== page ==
The response to my TEDx Quran talk in the week since the video of it was released has been magnificent, and the comments here on the AT, on YouTube, and on many other sites, have been immensely moving, humbling, thought-provoking, and inspiring, sometimes all at the same time.
All of which means that I haven’t had much time for my usual reading. So when I finally curled up late last night with last week’s New Yorker, I thought it would just be a relaxing break. Instead, Jonah Lehrer’s densely argued article on scientific research called “The Truth Wears Off” had me sitting straight up in alert attention, and his conclusion left me kind of breathless:
We like to pretend that experiments define the truth for us. But that’s often not the case. Just because an idea is true doesn’t mean it can be proved. And just because an idea can be proved doesn’t mean it’s true. When the experiments are done, we still have to choose what to believe.
This article is dynamite. I mean that almost literally, since Lehrer explodes the carefully nurtured image of scientific research as the ultimate arbiter of fact. It demonstrates what he calls “the slipperiness of empiricism.” And it challenges the faith in science – I use the word “faith” advisedly here – of “new atheists” like Sam Harris, Chris Hitchens, Richard Dawkins, and Daniel Dennett (a foursome I think of H2D2 for short).
Lehrer focuses on what he calls “the decline effect” – the way much research across a wide range of fields, including psychology, ecology, biology, and medicine, fails the most basic scientific test, which is replicability. If other researchers can produce the same results, then the research is valid; if they cannot, it has to be assumed flawed. And many, in some fields even most, cannot. Results that initially seem ground-breaking often fade with each replication of the research, and sometimes even turn negative.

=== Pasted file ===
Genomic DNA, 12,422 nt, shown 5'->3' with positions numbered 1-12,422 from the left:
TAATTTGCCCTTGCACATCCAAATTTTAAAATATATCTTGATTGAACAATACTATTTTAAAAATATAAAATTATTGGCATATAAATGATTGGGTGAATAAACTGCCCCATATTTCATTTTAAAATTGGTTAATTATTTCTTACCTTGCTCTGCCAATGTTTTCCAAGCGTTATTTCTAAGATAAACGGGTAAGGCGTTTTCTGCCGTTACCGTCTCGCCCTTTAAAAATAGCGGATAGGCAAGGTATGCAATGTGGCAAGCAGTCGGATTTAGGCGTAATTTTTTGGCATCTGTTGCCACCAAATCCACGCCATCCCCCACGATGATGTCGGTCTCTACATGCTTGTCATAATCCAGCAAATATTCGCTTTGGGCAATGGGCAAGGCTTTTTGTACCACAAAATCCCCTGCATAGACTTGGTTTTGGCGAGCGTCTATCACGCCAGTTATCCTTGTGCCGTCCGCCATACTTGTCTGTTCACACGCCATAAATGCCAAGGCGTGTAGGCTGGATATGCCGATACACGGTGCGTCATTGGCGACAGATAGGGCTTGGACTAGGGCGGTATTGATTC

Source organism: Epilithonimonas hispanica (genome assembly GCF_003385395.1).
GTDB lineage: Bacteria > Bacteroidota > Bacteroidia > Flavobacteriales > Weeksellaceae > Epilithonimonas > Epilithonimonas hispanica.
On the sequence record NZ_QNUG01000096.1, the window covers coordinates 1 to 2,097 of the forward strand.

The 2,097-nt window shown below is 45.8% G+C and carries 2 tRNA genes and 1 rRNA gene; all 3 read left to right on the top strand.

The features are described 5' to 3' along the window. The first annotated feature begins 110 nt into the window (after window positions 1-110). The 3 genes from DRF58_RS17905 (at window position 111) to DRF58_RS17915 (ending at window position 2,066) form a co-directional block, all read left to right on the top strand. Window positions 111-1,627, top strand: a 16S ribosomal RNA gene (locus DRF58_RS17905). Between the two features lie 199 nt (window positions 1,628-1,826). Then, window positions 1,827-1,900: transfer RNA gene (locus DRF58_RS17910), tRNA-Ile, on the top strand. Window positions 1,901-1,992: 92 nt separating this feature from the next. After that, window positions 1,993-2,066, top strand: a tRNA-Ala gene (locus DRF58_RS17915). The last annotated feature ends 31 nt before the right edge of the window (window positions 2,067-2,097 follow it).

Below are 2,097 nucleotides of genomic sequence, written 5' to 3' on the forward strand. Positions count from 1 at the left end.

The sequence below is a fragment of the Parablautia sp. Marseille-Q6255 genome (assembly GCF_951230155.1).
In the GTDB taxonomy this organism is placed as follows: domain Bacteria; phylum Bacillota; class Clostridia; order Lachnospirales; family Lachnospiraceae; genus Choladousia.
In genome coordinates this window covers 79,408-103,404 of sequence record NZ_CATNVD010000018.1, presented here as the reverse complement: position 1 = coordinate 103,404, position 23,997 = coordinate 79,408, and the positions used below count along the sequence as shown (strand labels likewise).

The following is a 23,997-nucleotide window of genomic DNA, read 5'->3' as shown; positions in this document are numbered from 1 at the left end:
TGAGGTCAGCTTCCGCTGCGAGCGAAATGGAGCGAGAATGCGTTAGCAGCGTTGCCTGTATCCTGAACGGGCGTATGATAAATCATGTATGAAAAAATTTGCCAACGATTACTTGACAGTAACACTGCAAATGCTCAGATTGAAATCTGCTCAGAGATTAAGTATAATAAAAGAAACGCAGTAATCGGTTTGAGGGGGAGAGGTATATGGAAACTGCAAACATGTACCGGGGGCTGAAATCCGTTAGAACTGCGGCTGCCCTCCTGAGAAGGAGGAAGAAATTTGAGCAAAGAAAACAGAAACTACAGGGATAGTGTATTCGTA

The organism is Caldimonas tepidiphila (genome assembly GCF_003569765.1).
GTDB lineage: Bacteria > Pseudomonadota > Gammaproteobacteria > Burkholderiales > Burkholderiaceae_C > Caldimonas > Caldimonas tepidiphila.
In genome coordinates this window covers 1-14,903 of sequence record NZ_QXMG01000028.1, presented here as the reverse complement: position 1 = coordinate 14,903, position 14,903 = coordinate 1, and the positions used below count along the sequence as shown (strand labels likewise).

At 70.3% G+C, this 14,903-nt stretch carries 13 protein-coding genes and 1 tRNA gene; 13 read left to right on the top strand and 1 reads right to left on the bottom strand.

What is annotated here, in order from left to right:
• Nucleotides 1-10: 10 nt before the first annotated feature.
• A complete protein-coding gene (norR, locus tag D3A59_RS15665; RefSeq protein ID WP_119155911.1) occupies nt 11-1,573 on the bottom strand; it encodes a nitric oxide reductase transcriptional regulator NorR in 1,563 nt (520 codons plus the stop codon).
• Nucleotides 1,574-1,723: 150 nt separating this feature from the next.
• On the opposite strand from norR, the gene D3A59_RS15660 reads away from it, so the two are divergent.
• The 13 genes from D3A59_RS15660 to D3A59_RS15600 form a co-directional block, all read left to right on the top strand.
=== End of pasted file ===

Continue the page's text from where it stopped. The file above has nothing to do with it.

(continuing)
“It’s as if our facts were losing their truth,” says Lehrer. As one somewhat depressed biologist told him:
We cannot escape the troubling conclusion that some – perhaps many – cherished generalities are at best exaggerated in their significance, and at worst a collective illusion nurtured by strong a-priori beliefs.
Citing the example of wildly divergent results for the efficacy of acupuncture in the Far East as opposed to Western Europe, for instance, Lehrer writes:
This wide discrepancy suggests that scientists find ways to confirm their preferred hypothesis, disregarding what they don’t want to see. Our beliefs are a form of blindness.
It gets downright scary when he talks to a Stanford epidemiologist who looked at the 49 most cited clinical-research studies in three major medical journals. “Of those that had been subject to replication, 41% had either been directly contradicted or had their effect sizes significantly downgraded.” It gets even worse when the research is in a “fashionable” field like genetic differences in disease risk for men and women. “Out of 432 claims, only a single one was consistently replicable.”
The Stanford epidemiologist suspects “significance chasing,” where “scientists are so eager to pass the magical test of statistical significance that they start playing around with the numbers, trying to find anything that seems worthy.” They don’t do this deliberately, but unconsciously. “Knowing” that something has to be true, they find ways to make it seem so.
“The decline effect” may in fact be a decline of illusion, says Lehrer. The problem being that it’s very hard to let go of illusions:
Although many scientific ideas generate conflicting results and suffer from falling effect sizes, they continue to get cited in textbooks and drive standard medical practice. Why? Because these ideas seem true. Because they make sense. Because we can’t bear to let them go.
Because, in short, scientists are as human as the rest of us. And the very idea of truth — that absolute ideal of veracity — is as slippery and troubling as ever.